If you are an artist, thats awesome!   If not, and you want to do more than just carve text, dont worry, you don't have to draw a thing.

Just download the artwork.  Mua..haa.haa.ha.. ha...ahem.

The best things to carve are silhouettes, or two tone images, as typically the wood is one color, either foreground or background, and the black paint is the other. I'm not gonna lecture you on copyright issues, but if its something you are worried about you can find free images at http://www.freepik.com (i downloaded 700 images from there..) or all-silhouettes.com.   Vector images are best, as they scale.  Inkscape takes .svg and some .ai vector files, as well as non vector like .jpg and .png.

Other sources of free legal images are public domain works (over 75 years old), wiki commons has some of these.   You can also find old coloring book pages free online, thick line art is easy to carve!  Just search a bit.

You can also ask artists for use of artwork, you may be surprised.   I asked an embroidery company if i could use their patterns for a licensing fee, and they said i could just go ahead and use them since it wasn't for embroidery.

Or if copyright is something you could care less about, use google images.  Just don't blame me if they show up at your door. :)

For this tutorial I will be using artwork I have drawn myself, this cute little camper here:


Open Inkscape, then hit Ctrl + Shift + D to bring open the properties, and click landscape orientation.


Carving Wood Signs for Money Part 1: Tools And Materials

Tools And Materials


In my previous Introduction post, I discussed the viability of making signs, and my own personal experiences over the last 9 months.   Feel free to go go back and review if you missed it.   Otherwise lets get down to the nuts and bolts of making a sign.

In Part 1 of this tutorial I will be outlining the tools and materials you will need to begin carving wood signs for fun and a little money.

I am going to list what I use first, and then some cheaper or different alternatives as well.

Tools

Tools are the major startup costs associated with making these signs.

Dewalt DWP611 Trim Router:
A trim router is your method of carving into the wood.  Its a rotary tool like a dremel, but larger. They make larger routers than a trim router, and they make plunge varieties, but a trim router is all you need.   If all you have is a full size router already, than you can still use one of those as well.  This is your work horse, so it may be worth it to get a dewalt, its currently $112.99 on amazon. 

However, I've found a cheaper alternative at Harbor Freight for $29.99   The harbor freight option has less power, and may not last as long, but if you want to cut costs early to get in, and then upgrade later this could be an option.  Ive found one person online who claims to have had success using it.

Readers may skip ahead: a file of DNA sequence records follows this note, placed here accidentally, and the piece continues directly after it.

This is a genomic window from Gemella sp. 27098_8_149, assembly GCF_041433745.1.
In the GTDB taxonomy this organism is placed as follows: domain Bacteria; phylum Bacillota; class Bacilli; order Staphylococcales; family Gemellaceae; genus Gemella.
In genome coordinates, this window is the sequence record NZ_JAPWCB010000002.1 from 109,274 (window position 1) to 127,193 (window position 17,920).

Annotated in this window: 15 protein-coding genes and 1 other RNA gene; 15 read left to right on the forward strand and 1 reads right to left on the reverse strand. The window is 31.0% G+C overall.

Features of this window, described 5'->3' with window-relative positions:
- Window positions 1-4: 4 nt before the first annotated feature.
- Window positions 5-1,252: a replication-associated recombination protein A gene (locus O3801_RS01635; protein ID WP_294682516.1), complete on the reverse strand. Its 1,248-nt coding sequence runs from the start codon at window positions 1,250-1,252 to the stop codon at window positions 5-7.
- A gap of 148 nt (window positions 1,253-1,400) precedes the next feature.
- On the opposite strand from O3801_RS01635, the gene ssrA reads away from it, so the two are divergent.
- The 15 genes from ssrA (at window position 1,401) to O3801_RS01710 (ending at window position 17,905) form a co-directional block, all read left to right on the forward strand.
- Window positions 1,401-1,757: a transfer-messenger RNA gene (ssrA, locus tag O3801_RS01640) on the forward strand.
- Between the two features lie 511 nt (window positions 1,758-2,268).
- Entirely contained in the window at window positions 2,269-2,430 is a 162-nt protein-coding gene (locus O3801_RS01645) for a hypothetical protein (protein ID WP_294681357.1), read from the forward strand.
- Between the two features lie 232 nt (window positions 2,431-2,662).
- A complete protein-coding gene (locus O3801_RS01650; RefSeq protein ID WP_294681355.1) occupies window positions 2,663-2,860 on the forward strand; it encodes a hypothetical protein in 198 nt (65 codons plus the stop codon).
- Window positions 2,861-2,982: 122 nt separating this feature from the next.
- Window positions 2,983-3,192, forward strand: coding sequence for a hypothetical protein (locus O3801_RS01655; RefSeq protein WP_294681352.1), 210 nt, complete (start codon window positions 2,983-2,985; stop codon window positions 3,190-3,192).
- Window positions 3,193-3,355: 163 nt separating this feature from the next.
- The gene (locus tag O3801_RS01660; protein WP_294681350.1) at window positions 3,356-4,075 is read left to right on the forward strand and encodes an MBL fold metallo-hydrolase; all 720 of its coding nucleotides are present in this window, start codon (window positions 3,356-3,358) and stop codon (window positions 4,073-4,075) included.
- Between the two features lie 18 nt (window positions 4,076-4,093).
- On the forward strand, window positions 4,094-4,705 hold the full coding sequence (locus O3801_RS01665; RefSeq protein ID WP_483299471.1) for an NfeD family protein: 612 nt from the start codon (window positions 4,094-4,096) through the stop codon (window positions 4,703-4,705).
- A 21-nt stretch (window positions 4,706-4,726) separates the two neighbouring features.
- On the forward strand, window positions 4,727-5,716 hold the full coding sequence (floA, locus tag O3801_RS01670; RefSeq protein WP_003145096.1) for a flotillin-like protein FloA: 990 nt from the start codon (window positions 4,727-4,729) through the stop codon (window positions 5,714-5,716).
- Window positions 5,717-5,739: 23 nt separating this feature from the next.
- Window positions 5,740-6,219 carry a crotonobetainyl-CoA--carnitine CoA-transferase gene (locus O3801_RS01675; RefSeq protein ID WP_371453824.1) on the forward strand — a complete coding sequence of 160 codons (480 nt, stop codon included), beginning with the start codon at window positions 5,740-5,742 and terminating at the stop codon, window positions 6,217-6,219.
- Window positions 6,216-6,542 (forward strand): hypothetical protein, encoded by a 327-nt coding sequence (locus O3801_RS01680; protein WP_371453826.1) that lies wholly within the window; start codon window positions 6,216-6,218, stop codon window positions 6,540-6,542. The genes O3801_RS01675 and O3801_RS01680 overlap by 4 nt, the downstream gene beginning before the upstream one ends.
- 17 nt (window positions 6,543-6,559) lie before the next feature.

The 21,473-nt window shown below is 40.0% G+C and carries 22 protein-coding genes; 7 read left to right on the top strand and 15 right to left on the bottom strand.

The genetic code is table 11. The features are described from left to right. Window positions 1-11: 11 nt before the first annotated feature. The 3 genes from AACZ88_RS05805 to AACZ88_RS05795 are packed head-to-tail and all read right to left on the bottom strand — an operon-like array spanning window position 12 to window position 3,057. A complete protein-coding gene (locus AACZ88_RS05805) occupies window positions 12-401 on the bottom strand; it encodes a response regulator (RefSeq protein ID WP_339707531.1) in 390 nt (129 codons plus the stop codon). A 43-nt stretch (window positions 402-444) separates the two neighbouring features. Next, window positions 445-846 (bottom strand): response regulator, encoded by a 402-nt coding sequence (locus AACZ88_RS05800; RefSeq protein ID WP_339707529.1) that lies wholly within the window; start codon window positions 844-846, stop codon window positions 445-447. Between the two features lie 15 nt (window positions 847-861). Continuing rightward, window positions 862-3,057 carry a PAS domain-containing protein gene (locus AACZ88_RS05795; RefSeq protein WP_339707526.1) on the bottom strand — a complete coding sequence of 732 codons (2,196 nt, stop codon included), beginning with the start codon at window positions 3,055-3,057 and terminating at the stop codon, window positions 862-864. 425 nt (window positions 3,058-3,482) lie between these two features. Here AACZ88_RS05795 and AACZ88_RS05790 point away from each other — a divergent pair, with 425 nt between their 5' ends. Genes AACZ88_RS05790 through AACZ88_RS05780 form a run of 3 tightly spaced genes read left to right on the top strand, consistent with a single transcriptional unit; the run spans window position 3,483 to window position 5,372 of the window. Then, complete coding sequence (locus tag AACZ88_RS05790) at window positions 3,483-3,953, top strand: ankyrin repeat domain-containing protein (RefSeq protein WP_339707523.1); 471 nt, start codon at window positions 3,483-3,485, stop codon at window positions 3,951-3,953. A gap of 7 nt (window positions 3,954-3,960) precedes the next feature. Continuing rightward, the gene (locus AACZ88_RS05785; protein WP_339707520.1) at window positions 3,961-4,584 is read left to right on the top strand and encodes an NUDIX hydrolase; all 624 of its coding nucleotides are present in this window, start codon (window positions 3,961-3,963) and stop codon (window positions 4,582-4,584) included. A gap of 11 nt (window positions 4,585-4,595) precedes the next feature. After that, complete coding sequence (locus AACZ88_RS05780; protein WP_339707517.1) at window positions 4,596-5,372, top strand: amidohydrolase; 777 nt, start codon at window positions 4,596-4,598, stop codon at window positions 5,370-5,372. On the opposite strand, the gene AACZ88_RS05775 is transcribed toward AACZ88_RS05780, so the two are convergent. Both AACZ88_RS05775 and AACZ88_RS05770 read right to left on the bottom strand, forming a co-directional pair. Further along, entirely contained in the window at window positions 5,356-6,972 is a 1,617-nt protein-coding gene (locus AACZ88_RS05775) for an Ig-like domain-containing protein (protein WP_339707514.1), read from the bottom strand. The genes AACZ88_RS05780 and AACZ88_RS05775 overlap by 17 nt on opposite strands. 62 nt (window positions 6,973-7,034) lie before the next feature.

Carving Wood Signs for Money -- Intro


For the last 9 months or so I have been making a little bit of money on the side by carving wooden novelty signs and business signs, and selling them on etsy and in person.    There are many resources on youtube and online on how to do this, with several different methods of doing it, but I decided to go ahead and post exactly how I go about it and give my thoughts on various options.



It is a lot to cover in blog form, so I will be splitting it up into four parts:

Now, that may be a lot, and you might be wondering if this is worth wasting your time on.   I was worried about presenting this like Ive seen others, with this gleaming positive slant that you'll be quitting your job and racking in the cash doing this.  You won't.  So I'm going to let you decide based on the information I give.

Some Numbers (9 month period):

Etsy Sales:  9
Gross Revenue: $215.20
Shipping Cost (3day usps + packaging): $67.00
Material Cost (estimated):  38.50
Etsy Fees: $9.20
Net: $100.50

Facebook Sales: 5
Gross Revenue: $125.00
Shipping Cost (3day usps + packaging): $28.00
Material Cost (estimated):  27.11
Paypal Fees: $2.13
Square Fees: $1.57
Net: $66.19

In Person Sales: 3
Gross Revenue: $210.00
Material Cost (estimated):  41.15
Net: $168.85

Total Gross Revenue: $570.20
Total Net: $335.54

Most of the sales above happened in December and January, then in April thru July. with nothing in between.  Some caveats:

Monday, August 8, 2016

Well that didnt last long.

For a variety of reasons, i gave up on working for walmart.  The largest of which was a soul crushing depression i started to experience.  I just didnt have it in me to go in today, effectively firing myself.   Ive never done such a thing before, but i just couldnt muster another 2 weeks ...hell,one minute of that place.   They had me scheduled to work 6 days straight,  spread over two pay weeks so it actually doesnt pay me overtime.  Did i mention i was supposed to be part time?  Ill try to find an actual human to work for, or make money some other way.  Its just not worth my sanity.